Rodgers eventually relented, and Lucas remained. “Lucas is our best defensive midfield player,” the manager damned with the faintest praise after a 0-0 draw with Arsenal in August. Replace ‘best’ with ‘only’, and the message was the same. Emre Can, Joe Allen, James Milner and Jordan Henderson have their advantages, but none are holding midfielders by trade.
“I would have liked to have seen them sign a defensive midfield player, with Steven Gerrard having moved on,” Carragher told Sky Sports in the summer. “Emre Can can maybe step in there and you still have Lucas Leiva, but it looks like a position that Liverpool need to fill, and it is one that I am slightly surprised they haven’t given their defensive record over the last few years.”
It is a defensive record Liverpool have failed to improve. They have conceded 48 goals in 36 games this season; West Ham, who have played 37, are the only team in the top seven to allow more. The Reds conceded 48 goals in a campaign of underachievement last season. A defensive presence in midfield is needed, and Cheikhou Kouyate could be the solution.
Hammers midfielder Kouyate has made more tackles this season (91) than any Liverpool player except for Lucas (105). He has made at least 16 interceptions more than the best Reds player. James Milner is the only player to make more blocks (60 to 59). Only two players have conceded more fouls (34), and no player is fouled more often (39). Kouyate is the powerful physical presence Liverpool require in midfield, and he even provides a goal threat. Roberto Firmino, Christian Benteke, Daniel Sturridge and Philippe Coutinho are the only Liverpool players to better Kouyate’s five league West Ham goals this season. The Senegalese would be an astute signing at 26.
‘Like a new signing’ is presumably how Lazar Markovic will be described this summer. The Serbian winger will return from his season-long loan at Fenerbahce to become the final member of this Liverpool squad to receive a bear hug from a beaming Klopp. It is not too often that a 22-year-old footballer worth £20million strolls through the door eager to prove a point. We’d forgotten all about Markovic, and yet he is capable of strengthening a key position in which Liverpool are woefully short: the wing.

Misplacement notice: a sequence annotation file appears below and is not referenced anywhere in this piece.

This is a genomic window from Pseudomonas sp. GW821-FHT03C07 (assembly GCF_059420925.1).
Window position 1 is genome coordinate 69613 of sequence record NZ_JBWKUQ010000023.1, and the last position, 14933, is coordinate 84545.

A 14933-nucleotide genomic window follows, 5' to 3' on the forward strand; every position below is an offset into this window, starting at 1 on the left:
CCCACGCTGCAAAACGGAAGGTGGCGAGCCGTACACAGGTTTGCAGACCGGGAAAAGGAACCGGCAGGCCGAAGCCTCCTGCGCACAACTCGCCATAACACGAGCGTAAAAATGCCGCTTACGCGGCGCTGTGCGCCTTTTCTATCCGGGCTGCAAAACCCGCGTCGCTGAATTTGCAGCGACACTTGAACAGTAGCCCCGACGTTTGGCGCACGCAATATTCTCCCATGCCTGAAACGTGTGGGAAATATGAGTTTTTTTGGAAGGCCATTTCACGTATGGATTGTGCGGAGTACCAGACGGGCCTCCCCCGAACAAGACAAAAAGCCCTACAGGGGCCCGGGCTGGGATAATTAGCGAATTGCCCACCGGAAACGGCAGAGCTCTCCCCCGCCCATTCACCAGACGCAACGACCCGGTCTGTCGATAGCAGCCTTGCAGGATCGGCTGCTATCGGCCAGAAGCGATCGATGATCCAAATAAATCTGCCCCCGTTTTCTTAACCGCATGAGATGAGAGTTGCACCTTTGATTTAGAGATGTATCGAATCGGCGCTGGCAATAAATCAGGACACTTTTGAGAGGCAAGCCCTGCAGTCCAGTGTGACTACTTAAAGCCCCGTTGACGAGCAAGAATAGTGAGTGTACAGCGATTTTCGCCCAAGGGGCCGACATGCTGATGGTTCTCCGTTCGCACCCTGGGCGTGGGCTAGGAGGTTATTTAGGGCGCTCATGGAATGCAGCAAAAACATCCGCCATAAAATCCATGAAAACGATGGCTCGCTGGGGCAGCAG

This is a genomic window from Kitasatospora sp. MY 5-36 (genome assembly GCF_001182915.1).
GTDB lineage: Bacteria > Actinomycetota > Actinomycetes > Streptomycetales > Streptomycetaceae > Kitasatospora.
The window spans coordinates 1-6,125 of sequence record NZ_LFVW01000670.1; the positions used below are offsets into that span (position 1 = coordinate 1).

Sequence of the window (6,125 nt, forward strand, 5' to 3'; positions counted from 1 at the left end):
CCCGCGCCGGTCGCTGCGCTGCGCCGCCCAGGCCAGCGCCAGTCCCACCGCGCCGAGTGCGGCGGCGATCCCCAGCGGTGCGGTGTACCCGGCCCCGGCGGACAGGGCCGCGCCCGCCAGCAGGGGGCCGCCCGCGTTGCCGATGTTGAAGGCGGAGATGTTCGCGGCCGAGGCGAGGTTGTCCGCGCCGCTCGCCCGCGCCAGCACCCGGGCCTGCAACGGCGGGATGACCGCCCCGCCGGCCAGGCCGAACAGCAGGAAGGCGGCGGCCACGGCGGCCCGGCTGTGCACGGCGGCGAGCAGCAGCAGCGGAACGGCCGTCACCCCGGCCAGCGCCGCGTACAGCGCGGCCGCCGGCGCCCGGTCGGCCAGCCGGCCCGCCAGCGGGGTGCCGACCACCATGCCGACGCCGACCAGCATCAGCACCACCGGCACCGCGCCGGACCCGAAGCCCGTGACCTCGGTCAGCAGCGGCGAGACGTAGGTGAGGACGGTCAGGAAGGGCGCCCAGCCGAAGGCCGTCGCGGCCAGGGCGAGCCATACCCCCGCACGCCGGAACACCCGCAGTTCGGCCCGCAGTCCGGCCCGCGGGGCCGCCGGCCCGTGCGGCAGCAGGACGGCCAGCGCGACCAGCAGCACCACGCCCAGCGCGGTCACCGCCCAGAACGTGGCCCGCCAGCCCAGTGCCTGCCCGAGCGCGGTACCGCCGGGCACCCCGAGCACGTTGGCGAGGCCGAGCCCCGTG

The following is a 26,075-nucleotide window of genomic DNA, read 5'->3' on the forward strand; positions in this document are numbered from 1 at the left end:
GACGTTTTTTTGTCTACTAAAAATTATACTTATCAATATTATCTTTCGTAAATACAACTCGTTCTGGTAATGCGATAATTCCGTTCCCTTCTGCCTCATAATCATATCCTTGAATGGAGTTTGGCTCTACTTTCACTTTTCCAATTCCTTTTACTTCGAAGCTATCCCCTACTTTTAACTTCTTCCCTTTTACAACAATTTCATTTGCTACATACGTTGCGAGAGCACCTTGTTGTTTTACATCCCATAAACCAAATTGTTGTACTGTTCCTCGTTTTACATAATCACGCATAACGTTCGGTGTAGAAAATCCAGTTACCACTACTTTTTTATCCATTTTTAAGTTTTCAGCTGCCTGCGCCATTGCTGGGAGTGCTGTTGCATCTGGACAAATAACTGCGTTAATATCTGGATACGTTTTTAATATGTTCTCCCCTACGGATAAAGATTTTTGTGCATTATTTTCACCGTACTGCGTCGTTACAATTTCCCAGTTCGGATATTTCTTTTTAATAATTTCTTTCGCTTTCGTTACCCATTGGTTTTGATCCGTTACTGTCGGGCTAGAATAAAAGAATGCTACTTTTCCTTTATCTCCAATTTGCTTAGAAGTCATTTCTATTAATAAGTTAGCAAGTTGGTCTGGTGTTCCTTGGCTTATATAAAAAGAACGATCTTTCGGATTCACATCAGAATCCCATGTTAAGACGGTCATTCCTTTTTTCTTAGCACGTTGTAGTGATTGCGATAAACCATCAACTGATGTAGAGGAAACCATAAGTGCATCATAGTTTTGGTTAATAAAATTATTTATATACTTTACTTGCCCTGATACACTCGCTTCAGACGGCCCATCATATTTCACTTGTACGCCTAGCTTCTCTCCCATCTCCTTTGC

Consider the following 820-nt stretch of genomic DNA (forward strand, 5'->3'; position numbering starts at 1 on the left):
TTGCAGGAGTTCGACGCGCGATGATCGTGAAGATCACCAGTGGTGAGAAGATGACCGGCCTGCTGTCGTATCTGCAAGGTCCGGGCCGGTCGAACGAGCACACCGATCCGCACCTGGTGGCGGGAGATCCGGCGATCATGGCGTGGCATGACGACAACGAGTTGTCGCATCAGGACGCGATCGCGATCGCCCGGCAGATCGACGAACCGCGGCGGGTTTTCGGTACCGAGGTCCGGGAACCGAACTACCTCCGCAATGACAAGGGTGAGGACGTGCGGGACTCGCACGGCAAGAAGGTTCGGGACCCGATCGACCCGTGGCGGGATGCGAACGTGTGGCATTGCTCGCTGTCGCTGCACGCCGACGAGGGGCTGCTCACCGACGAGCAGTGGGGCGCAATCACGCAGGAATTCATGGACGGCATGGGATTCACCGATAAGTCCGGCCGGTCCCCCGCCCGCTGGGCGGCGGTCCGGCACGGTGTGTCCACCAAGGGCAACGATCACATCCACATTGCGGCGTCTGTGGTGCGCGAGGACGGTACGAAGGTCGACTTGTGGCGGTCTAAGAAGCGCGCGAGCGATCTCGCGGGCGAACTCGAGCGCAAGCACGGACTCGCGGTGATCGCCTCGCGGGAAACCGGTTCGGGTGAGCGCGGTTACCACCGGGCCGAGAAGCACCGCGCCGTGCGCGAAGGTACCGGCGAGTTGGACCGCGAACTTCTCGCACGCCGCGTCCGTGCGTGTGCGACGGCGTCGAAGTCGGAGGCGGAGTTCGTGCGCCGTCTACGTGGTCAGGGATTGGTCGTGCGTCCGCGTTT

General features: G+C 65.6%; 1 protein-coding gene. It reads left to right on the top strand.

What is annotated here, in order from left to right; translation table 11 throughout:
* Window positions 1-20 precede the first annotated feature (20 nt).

Adam Lallana, Coutinho, Firmino, Milner, Allen and Danny Ings. None of those players who have started a Premier League game out wide for Liverpool this season are natural wingers. Jordon Ibe and Sheyi Ojo are the exceptions in that regard, but both are young, inexperienced and have an awful lot of developing to do.
Even with Markovic’s arrival, the signing of a winger is likely to be high on Klopp’s agenda. If Norwich suffer an expected relegation to the Championship, Nathan Redmond could be the ideal purchase.
There have been few reasons for positivity at Carrow Road this season, but Redmond’s continued progression is most certainly one. The 22-year-old has been one of the club’s stand-out performers. Having started just 22 Premier League games, he is their joint-top scorer with five goals from the wing. Adept at playing in any of the three positions directly behind the striker, Redmond would slot seamlessly into the Liverpool attack. Used with decreasing frequency by the relegation-embattled Canaries in their battle for survival, the England youth international is certainly an excellent player at the wrong club. Liverpool could be the perfect fit.